Studia Linguistica 54(3) 2000, pp. 354380. # The Editorial Board of Studia Linguistica 2000.Published by Blackwell Publishers, 108 Cowley Road, Oxford OX4 1JF, UK, and350 Main Street, Malden, MA 02148, USA

    * I am most indebted to Noam Chomsky for his comments, patience, and constantencouragement. Thanks are also due to Z eljko Boskovic, Howard Lasnik, Juan Uriagereka,Halldo r A rmann Sigursson, Christer Platzack, Anders Holmberg, Adolfo Ausn, ananonymous Studia Linguistica reviewer, and the audience of the 14th Comparative GermanicSyntax Conference (Lund, January 1999) for important comments and suggestions. Apreliminary report of this research appears in Boeckx 1998b.

    1 See Harley (1995b: chap. 1) for a useful and critical discussion of phenomena associated

    with subjecthood.2 The term `object behavior' draws on the results of such tests as those applied by Harley1995a,b to determine whether the nominative element hestar in (i) is Quirky or not, and ifnot, where it checks its features.

    i. Konungi hafa veri gefnir hestarkingdat have been given horsesnom`A king has been given horses'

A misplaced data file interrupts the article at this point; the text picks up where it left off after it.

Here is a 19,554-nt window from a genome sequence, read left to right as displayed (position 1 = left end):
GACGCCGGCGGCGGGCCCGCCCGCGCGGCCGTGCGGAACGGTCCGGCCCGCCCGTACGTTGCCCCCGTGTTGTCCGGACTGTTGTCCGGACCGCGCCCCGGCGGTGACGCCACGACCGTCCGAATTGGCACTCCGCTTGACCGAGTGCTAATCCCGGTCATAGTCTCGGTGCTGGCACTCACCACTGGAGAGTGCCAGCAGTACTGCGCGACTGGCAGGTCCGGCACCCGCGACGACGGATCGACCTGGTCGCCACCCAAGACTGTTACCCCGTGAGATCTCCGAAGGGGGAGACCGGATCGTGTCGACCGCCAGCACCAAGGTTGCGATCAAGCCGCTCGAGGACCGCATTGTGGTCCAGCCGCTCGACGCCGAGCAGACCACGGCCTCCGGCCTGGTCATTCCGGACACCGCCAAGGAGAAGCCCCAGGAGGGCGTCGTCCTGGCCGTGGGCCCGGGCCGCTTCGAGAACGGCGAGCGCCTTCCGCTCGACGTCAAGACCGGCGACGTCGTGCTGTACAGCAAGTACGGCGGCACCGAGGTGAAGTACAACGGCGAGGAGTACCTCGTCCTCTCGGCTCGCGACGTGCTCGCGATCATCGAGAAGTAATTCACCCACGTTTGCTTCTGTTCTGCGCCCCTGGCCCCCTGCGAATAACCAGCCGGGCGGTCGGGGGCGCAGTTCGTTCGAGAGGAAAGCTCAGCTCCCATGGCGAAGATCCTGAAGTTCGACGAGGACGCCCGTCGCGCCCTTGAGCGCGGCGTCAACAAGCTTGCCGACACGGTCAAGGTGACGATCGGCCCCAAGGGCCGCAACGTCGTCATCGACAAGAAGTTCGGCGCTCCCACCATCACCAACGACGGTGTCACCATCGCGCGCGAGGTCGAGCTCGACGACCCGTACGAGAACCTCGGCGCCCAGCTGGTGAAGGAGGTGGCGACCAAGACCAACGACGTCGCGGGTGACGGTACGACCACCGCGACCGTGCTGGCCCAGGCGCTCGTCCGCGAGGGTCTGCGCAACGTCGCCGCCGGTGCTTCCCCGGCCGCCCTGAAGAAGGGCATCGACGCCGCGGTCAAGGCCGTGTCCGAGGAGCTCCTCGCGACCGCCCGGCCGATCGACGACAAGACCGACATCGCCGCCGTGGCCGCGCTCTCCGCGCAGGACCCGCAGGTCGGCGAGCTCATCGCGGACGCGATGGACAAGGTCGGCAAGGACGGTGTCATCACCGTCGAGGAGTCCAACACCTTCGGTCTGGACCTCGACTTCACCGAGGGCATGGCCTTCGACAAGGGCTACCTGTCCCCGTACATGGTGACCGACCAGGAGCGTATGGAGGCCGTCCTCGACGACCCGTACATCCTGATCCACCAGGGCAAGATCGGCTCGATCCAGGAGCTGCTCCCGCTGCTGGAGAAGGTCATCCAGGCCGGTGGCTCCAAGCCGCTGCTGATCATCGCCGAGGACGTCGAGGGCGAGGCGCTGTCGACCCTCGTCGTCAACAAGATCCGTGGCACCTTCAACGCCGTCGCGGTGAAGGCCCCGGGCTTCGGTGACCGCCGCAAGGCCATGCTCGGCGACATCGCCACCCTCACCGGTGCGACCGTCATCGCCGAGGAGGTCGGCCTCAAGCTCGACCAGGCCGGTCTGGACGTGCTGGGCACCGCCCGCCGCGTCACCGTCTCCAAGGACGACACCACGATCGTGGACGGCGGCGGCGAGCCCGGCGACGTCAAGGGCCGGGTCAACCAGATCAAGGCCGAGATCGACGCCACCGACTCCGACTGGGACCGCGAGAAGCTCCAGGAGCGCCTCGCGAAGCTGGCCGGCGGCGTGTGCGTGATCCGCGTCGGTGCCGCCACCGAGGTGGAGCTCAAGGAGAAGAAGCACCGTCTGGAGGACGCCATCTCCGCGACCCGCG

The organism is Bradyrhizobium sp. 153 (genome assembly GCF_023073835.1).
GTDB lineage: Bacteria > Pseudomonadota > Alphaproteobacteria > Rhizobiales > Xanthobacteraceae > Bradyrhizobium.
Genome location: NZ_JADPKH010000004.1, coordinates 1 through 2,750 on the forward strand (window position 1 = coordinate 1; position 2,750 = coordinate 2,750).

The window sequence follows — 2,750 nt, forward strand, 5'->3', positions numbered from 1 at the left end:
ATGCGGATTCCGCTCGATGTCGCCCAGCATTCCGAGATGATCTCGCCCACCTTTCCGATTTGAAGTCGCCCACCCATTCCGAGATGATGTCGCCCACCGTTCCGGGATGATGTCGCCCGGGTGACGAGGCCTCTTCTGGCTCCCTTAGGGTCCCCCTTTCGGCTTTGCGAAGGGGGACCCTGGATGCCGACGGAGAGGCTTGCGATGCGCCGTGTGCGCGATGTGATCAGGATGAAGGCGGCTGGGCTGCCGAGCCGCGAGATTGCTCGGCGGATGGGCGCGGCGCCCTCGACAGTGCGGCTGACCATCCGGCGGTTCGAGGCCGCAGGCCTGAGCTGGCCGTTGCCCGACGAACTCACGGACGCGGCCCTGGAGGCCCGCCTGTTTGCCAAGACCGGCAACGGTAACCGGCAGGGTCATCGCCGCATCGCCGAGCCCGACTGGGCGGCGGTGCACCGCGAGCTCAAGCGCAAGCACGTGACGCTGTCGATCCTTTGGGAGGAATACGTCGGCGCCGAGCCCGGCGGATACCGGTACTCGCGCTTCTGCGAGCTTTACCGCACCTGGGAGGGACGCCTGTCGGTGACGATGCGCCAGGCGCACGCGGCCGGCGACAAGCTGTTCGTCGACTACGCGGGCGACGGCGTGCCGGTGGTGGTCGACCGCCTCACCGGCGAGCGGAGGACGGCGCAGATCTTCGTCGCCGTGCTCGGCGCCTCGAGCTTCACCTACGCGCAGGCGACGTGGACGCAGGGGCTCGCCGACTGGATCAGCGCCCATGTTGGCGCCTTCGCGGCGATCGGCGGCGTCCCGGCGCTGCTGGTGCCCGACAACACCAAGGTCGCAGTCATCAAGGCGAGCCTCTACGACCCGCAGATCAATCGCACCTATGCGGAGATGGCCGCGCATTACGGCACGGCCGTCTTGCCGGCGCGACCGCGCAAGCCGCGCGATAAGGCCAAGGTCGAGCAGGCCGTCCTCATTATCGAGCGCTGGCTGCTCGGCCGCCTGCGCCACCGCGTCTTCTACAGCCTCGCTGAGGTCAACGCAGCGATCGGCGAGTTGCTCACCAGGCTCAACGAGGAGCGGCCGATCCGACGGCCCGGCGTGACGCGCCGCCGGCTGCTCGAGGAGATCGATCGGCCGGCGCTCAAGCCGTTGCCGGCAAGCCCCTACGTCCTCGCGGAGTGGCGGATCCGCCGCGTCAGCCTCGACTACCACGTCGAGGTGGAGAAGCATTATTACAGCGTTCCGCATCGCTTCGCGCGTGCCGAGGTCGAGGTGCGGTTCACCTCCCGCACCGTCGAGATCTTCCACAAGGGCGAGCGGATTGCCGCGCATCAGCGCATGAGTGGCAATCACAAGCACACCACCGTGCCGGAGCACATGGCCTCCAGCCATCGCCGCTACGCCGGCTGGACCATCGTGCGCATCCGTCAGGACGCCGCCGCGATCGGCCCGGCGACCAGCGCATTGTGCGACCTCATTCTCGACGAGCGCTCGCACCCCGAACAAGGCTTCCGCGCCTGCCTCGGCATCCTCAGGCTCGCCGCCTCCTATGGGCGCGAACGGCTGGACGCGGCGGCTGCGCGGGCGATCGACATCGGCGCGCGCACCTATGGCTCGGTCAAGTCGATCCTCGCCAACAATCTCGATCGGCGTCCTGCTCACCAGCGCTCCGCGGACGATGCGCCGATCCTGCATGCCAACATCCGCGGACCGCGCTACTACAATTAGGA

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    I will not dwell upon why the phenomena associated with Quirky Case

    are important for the Principles-and-Parameters approach to language.

    Nor will I attempt to review the vast amount of analyses put forward to

    deal with the facts just mentioned. Rather, I will focus on one particular

    quirk: the agreement pattern, especially that found with raising predicates

    (seem-constructions) in Icelandic.

    The present paper is organized as follows: section 2 provides the

    necessary background for the analysis to come; section 3 develops a

    new view on how agreement functions in Icelandic; section 4 applies the

    proposal to raising predicates; section 5 extends it to other languages, and

    tries to uncover the parameter underlying the availability of Quirky Case,